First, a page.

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March 21, 2013

Bangkok Revenge

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Jean-Marc Mineo - 2011
Well Go USA Entertainment Region 1 DVD

The title evokes images of Muay Thai fighting, and there's some to be found here. That said, this film reminded in some ways of the kind of Hollywood B movies produced in the Fifties, particularly in some of the smart ass dialogue mostly found in the latter half. An example is when the son, Manit, out to revenge the death of his parents, is kidnapped by a gang, and driven to some desolate location. Told that this is the place where he will die, Manit asks to go somewhere nicer. One of the several fights scenes taking place in a confined space, Manit beats the shit out what he calls "the most tasteless gang in Bangkok". OK. Maybe you have to watch the movie to really enjoy the humor.

The debut feature by Jean-Marc Mineo, French actor turned writer-director, Bangkok Revenge is better written than directed. The textbook on how to film action scenes in small spaces is to be found in the first Transporter film. The reliance of quick shots and hyperkinetic editing doesn't work as well, although it is still better than what passes for action in some big budget Hollywood films. One of the better ideas was to film an early fight as giant shadows against a wall. Still, the film's strong suit is the exchange of low brow sarcasm.

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Manit is the son of a policeman who was investigating police corruption. As a young boy, he witnesses the murder of his parents, and is himself almost killed. Surviving a bullet to the head, Manit is taken to a small village to heal. The wound leaves him feeling no physical pain or sense of emotion, but doesn't get in the way of learning martial arts or fluent English. The dialogue alternates between Thai and sometimes heavily accented English, so full subtitles help. A running gag regards people asking how Manit speaks fluent English, with his response being, "If I told you, you wouldn't believe me."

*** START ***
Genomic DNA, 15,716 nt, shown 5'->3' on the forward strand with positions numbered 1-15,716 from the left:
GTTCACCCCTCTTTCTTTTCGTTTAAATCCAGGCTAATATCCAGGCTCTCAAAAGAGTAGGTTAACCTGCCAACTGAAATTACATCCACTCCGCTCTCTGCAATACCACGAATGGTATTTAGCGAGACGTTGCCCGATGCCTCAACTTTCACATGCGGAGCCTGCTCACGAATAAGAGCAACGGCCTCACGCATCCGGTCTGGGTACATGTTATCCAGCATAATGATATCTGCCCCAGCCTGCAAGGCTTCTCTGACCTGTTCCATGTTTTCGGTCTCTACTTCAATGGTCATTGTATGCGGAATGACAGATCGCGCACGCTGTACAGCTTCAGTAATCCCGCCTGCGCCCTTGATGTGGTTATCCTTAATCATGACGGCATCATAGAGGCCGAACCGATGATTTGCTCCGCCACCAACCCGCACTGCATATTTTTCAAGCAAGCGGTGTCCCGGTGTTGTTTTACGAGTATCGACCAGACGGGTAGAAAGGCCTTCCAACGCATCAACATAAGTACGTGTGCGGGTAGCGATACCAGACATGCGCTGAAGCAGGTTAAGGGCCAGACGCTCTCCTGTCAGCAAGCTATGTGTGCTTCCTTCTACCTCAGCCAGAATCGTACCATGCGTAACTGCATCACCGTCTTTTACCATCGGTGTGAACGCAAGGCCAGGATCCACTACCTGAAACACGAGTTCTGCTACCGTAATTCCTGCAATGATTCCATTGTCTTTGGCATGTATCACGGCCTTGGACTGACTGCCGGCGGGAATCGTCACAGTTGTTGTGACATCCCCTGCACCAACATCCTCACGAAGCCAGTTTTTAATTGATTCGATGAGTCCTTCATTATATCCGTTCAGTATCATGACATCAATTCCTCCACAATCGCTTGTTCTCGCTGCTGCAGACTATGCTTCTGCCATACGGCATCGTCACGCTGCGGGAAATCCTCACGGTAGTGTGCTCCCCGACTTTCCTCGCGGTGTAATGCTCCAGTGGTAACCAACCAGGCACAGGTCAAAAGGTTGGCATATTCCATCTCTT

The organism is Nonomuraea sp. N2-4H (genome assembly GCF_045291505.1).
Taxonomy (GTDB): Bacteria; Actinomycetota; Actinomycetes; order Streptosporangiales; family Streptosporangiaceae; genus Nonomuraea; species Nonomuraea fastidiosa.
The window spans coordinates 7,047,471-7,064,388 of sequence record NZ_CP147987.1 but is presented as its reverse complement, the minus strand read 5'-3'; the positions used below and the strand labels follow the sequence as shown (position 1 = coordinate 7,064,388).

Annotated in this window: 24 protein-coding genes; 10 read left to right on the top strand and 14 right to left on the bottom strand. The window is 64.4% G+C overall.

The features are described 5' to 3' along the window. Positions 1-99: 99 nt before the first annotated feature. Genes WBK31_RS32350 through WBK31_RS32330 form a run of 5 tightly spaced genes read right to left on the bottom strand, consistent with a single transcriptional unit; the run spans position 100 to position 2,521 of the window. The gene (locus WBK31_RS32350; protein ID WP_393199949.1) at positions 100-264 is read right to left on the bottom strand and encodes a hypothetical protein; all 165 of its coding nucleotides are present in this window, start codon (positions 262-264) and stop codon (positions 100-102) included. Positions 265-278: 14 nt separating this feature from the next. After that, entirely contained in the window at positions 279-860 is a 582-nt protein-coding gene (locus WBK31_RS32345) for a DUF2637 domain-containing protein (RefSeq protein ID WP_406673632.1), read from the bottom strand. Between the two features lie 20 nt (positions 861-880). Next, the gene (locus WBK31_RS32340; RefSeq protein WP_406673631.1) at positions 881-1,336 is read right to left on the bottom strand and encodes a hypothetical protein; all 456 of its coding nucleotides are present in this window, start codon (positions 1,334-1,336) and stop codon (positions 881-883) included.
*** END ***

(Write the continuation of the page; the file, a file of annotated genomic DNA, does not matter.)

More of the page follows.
Like a lot of classic crime movies, Mineo shoots on the streets of Bangkok, capturing the the congestion of people and traffic. No soi (alley) is too dark, no location too decrepit. The artist cover of one of the villains made me think of Sam Fuller's films with evil disguised by wealth and social position. Adding to the mix of corrupt cops is a female gang, The Hyenas, with one nasty little kick boxing girl, and one obvious ladyboy.

The British Jon Foo may not make the world forget Bruce Lee or Tony Jaa, but he's a good looking guy, and as English is his native language, that is certainly an advantage to the international market. The best known supporting players are two French actors, Caroline Ducey, the lead in Catherine Breillat's Romance, and Michael Cohen, best known for Shall We Kiss?. Veteran Thai actor Winai Kraibutr, who appeared as King Naresuan in the recently reviewed Muay Thai Warrior, briefly is seen as Minat's father.

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Posted by Peter Nellhaus at March 21, 2013 08:00 AM